Survey responses were analyzed using SAS for Windows 9.4 (SAS Institute, Inc., Cary, NC). Simple frequencies were used to describe clerkship and residency programs. Responses of clerkship and program directors were compared with the t test. A P value of .05 or less was used to indicate statistical significance. A sub-analysis of program director responses using ANOVA was performed by residency type (university versus community-based residency) and community size.

 

Results

 
 

The clerkship director surveys were distributed to 121 US and 16 Canadian clerkship directors. The overall response rate was 91%, with 124 out of 137 clerkship directors responding. The program director surveys were distributed to 452 family medicine program directors. There were 274 responses, for an overall response rate of 61%. One program director survey that was entirely blank was dropped from the analysis.

The characteristics of the participating programs are summarized in Table 1. Just under half of clerkship directors were women, compared with almost two-thirds of program directors (P=.003). The distribution of years’ experience as a director was similar between the two groups.

table1
table2

 

Table 2 compares the survey responses of clerkship directors and program directors regarding their rating of how important it is for medical school graduates to demonstrate each skill or characteristic. Compared to program directors, clerkship directors rated critical reasoning (4.68 versus 4.49), documentation skills (4.35 versus 4.08), hands-on experience (4.56 versus 4.25), medical knowledge (4.42 versus 4.26), and patient-centeredness (4.20 versus 4.01) higher compared to the program directors in the area of whether these skills were required of entering residents (P<.05 for all comparisons). Program directors rated commitment to specialty and creative thinking higher than clerkship directors (P<.05). Other skills and characteristics exhibited similar response distributions between the two groups. Sub-analysis of program director responses by residency type (university versus community-based) and community size of residency did not reveal any important patterns.

Respondents’ mean ratings of how many medical school graduates consistently demonstrate each skill or characteristic are shown in Table 2. Clerkship directors endorsed higher numbers of medical school graduates consistently demonstrating a skill than program directors for all but four professional characteristics.

When looked at another way, the top skills or characteristics ranked by each group differed as well. Both groups valued the importance of honesty, professionalism, and communication skills among incoming residents. Clerkship directors more often rated critical reasoning and hands-on experience as absolutely required of graduates, while program directors highly rated compassion and tolerance.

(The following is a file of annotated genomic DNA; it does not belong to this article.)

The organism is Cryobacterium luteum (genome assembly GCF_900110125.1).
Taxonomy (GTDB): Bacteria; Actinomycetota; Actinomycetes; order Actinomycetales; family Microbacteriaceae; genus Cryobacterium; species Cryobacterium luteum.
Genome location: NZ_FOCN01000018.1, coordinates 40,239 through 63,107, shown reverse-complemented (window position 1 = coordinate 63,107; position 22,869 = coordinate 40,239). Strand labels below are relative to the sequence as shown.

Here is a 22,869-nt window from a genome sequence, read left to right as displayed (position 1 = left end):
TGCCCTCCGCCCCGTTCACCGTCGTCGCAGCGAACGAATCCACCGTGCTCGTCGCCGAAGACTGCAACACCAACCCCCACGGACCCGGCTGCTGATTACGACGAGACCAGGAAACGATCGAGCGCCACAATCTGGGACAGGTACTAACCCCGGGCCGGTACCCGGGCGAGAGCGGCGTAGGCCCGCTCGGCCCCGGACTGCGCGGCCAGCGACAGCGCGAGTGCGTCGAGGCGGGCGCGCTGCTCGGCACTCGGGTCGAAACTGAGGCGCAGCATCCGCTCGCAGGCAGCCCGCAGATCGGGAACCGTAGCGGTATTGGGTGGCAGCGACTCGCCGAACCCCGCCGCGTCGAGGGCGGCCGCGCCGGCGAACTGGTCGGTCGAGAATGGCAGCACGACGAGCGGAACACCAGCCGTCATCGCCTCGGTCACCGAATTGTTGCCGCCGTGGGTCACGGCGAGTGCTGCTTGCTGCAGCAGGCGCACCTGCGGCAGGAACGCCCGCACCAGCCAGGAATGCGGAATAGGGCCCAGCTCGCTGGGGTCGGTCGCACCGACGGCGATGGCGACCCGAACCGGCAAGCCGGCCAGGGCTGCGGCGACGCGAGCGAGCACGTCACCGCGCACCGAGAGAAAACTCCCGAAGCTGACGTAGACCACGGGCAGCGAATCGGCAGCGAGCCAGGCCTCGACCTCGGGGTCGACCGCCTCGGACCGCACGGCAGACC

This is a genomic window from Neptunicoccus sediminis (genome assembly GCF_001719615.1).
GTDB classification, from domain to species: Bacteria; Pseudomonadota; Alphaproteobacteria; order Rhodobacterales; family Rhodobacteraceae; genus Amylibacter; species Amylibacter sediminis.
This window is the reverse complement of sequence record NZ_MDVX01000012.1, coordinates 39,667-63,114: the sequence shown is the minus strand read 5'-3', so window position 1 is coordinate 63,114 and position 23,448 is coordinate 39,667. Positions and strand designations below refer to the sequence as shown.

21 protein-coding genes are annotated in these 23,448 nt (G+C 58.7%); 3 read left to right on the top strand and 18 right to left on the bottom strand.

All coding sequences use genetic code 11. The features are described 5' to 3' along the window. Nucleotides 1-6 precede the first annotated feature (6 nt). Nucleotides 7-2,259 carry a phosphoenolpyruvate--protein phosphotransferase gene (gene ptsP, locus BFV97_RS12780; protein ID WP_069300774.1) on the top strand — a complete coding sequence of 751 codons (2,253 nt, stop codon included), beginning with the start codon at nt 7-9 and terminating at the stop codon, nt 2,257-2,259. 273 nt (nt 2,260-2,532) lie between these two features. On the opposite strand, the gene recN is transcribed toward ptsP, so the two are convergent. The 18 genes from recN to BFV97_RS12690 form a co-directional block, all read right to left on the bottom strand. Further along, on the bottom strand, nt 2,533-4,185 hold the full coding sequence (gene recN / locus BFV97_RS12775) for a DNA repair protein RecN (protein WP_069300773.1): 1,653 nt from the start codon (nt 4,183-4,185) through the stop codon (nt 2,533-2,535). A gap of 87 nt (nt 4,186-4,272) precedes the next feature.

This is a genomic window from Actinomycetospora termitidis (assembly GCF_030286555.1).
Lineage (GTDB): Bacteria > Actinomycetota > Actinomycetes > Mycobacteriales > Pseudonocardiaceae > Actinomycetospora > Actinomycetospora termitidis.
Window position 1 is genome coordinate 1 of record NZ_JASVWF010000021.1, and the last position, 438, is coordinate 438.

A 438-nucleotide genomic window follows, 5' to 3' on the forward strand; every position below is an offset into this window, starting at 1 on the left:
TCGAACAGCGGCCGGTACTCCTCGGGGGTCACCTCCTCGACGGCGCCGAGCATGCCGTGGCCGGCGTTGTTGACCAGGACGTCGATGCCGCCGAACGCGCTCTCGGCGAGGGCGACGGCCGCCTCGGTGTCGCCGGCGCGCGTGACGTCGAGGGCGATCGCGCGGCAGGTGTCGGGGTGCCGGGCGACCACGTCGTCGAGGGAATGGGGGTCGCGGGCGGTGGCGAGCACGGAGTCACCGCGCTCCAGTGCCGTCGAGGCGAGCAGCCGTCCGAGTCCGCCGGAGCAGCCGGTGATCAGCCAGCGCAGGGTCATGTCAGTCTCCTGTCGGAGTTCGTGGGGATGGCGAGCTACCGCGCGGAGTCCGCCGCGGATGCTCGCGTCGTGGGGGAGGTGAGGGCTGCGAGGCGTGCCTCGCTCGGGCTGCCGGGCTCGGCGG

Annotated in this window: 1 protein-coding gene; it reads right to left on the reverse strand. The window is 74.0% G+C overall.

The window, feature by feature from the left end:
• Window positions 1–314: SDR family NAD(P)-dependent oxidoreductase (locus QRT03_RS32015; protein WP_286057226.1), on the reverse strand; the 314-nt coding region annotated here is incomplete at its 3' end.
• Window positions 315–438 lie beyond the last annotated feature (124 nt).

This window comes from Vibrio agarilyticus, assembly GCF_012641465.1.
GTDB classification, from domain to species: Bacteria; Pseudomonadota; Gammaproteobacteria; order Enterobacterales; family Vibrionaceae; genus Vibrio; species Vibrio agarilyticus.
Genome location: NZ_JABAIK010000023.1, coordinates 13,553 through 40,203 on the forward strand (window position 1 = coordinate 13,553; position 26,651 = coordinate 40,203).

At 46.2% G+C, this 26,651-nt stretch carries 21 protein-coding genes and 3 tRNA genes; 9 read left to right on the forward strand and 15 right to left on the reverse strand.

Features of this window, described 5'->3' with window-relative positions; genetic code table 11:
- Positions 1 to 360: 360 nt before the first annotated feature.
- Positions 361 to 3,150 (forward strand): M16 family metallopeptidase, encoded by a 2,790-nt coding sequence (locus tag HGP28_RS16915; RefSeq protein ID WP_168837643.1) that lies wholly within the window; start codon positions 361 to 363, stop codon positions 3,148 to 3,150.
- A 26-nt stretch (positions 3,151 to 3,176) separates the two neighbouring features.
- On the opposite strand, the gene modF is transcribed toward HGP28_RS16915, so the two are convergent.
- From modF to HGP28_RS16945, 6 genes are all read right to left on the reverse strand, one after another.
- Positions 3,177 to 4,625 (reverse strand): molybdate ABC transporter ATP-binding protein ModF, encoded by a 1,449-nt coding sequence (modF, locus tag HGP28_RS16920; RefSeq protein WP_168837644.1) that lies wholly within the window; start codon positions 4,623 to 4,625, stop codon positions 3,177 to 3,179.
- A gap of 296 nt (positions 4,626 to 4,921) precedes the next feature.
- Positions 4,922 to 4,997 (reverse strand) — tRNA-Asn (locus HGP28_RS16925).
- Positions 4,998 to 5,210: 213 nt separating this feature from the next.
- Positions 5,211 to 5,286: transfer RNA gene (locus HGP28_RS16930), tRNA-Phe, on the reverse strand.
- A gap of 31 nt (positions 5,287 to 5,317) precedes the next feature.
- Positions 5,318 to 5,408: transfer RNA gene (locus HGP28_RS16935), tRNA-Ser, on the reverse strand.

Finally, there some gaps between what program directors valued and what they felt was delivered by incoming residents. They rated critical reasoning, communication skills, and professionalism as important skills (4.49, 4.68, and 4.71 on 1 to 5 scale, with 5 representing absolutely required). However, those same areas were rated lower in terms of medical school graduates consistently demonstrating those skills. Critical reasoning was rated 3.69, communication skills 3.95, and professionalism 3.97 on a 1 to 5 scale with 1=zero or almost zero demonstrate and 5= all or almost all demonstrate.

 

Discussion

 
 

Clerkship directors rank several areas higher in importance than program directors. Critical reasoning, documentation skills, hands-on experience, medical knowledge, and patient-centeredness were all ranked higher as skills entering residents should have by clerkship directors when compared to program directors. Perhaps clerkship directors are focusing on teaching skills that program directors do not find as important. Program directors ranked commitment to specialty and creative thinking higher than clerkship directors as two characteristics that were more important for entering residents to possess. Because clerkship directors are responsible for teaching all students, not only students entering family medicine residencies, they don’t likely emphasize commitment to specialty as highly. Clerkship directors may focus on teaching skill sets and perhaps not identify characteristics in students that might fit better with family medicine residency or career choice.